• Periodically change the workout to keep things fresh and interesting
  • Review your progress and goals periodically to ensure you are benefiting getting from your time in the gym

What You Should to Do

It’s not all one way traffic though – if you want to get the most from your personal trainer you also need to put some effort into the relationship.

You’ll probably spend between one and three hours per week with your personal trainer and you can get a lot of good work done in that time – especially if you are following a well-designed and progressive program that address your goals. But, what about the other 165 hours of the week?

The time you spend with your trainer is very important but the time you spend away from them is arguably more so because the things you do outside of the gym can make or break your progress. Your lifestyle must support your training efforts and your PT can only advise you on this – you have to do the work.

To get the most out of your personal training, you need to consider:

Diet. That means a calorie deficit for weight loss and a calorie surplus for muscle gain. You cannot out train a bad diet and all the exercise in the world will be less productive than it should be, unless you feed your body properly.

Sleep. Your body recovers from exercise while you are sleeping. If you don’t get enough sleep, your recover will be less than optimal and that can interfere with your progress.

Homework. If your trainer says you need to walk more, do more stretching, break out the foam roller, do some extra core work or whatever in your own time, don’t skip it. The time spent with your personal trainer is a good place to start, but being more active in general will improve your fitness journey.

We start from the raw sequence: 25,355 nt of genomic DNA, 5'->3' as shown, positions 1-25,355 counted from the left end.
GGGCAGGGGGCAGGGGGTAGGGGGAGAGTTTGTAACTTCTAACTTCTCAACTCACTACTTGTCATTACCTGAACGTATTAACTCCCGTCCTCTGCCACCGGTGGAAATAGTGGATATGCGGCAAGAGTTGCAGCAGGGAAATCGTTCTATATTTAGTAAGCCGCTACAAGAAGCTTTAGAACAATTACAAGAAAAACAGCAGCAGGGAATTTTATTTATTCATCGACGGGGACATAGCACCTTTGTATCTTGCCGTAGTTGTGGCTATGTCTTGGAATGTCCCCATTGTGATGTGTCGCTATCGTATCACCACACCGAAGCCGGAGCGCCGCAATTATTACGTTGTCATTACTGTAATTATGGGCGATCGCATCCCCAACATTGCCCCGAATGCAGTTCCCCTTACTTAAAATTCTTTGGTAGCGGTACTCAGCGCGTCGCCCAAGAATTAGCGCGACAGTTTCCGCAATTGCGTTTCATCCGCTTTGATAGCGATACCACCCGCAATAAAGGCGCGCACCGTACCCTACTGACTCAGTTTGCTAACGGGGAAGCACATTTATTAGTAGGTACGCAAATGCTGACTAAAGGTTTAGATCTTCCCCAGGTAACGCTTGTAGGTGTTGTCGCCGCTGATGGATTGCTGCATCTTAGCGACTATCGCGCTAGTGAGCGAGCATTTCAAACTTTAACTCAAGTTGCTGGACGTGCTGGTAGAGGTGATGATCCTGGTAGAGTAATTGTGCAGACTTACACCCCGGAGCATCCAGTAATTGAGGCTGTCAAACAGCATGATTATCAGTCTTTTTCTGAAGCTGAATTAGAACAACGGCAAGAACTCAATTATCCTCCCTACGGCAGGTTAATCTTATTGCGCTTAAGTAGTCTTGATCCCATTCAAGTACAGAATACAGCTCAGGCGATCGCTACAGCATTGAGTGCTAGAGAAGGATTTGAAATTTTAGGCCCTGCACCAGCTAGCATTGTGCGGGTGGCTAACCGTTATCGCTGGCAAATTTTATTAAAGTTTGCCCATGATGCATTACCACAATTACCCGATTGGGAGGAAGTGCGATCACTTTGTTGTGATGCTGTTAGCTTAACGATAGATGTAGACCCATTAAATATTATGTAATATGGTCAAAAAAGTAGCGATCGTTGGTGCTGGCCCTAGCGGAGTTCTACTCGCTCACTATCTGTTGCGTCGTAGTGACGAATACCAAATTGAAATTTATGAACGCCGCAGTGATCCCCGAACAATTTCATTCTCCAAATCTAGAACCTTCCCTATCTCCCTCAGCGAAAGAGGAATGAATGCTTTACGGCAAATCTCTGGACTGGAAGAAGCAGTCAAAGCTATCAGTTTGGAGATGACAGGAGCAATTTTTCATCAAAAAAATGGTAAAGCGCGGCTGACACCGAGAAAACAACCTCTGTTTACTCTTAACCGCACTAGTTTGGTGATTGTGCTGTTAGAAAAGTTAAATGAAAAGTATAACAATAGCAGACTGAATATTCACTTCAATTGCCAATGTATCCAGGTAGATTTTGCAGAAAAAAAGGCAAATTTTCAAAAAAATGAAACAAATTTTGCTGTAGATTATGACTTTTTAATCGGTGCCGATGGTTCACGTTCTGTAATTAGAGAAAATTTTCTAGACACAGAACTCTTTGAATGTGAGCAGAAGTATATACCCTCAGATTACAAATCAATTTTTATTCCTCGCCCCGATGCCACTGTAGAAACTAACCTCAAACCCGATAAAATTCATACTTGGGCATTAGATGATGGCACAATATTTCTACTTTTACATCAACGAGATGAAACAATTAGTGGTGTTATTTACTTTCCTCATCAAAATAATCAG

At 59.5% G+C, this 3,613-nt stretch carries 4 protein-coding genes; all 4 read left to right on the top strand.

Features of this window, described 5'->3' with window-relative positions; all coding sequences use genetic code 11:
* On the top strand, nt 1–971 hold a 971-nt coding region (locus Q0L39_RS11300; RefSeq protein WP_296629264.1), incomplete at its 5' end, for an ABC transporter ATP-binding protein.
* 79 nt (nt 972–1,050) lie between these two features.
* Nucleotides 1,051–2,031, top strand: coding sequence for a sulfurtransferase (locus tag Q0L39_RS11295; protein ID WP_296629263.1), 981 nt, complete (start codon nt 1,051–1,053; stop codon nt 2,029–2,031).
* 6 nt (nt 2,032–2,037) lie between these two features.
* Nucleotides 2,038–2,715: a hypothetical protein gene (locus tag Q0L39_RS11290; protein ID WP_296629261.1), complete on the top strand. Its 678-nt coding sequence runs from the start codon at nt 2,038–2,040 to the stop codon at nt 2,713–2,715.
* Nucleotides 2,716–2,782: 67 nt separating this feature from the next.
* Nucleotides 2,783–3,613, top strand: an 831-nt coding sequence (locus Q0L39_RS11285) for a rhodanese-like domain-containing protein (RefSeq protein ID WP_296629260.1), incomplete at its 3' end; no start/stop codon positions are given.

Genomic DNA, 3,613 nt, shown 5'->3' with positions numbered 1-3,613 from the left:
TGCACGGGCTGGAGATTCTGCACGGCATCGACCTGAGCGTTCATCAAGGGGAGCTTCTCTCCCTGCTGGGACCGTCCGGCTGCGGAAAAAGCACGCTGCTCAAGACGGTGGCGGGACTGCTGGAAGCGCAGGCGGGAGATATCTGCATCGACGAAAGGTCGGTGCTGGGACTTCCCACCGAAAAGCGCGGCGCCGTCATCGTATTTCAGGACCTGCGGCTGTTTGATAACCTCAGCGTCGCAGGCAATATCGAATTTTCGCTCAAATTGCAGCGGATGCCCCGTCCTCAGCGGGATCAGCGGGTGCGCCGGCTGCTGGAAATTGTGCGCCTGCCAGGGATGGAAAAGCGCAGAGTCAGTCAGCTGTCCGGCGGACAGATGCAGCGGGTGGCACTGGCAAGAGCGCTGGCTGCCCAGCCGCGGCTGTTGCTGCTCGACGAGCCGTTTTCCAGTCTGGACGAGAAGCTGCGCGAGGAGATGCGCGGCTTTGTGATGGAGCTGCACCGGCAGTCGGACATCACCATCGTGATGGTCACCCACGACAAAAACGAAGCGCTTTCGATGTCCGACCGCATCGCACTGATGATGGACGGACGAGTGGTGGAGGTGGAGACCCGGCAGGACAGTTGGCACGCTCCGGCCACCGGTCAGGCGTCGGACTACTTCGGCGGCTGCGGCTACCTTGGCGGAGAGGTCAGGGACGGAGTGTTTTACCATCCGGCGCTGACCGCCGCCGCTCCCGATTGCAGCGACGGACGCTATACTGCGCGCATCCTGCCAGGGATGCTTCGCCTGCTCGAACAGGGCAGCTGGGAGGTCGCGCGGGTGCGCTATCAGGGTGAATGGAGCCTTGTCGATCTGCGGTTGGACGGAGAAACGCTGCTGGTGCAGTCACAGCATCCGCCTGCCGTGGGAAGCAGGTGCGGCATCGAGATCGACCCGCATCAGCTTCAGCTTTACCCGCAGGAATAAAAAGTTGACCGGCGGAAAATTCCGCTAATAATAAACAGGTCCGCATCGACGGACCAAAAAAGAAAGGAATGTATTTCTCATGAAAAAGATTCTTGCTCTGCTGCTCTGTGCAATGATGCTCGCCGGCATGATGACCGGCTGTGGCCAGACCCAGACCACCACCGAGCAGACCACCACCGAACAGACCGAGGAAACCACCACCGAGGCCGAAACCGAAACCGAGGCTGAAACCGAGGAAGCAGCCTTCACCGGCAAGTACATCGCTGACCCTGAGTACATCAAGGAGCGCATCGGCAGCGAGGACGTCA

Honesty. If you’ve forgotten to do your homework, or have otherwise slipped off the bandwagon, make sure you tell your trainer. They won’t judge you, but they will try to re-motivate you and may make adjustments to your workout based on the new information. If you don’t disclose everything, the PT may incorrectly think their program is ineffective when, in fact, other factors are in play.

Speak Up. If an exercise bothers you, bores you or you simply do not like it, let your trainer know. That way, they can change your program and give you more enjoyable exercises. Don’t suffer in silence or switch to another trainer without giving them the chance to fix the problem themselves. If they don’t respond, then absolutely vote with your feet.

Ask. Not sure what the purpose of a particular exercise is or why you are doing something a certain way? Ask your trainer why. They should be able to answer and explain their reasoning. However, if they don’t know then you may want to call them on it, as they may be doing things for which they are not qualified. A good trainer should always be able to tell you why you are doing a certain exercise.


Your relationship with your personal trainer should be professionally symbiotic in that you need them as much as they need you. Your PT should do a whole lot more than lead you randomly around the gym and count your reps for you.

You personal trainer should plan, coach, correct, encourage, educate and teach you about exercise and healthy living. If your personal trainer isn’t doing these things then consider getting a new one – remember; you are the boss!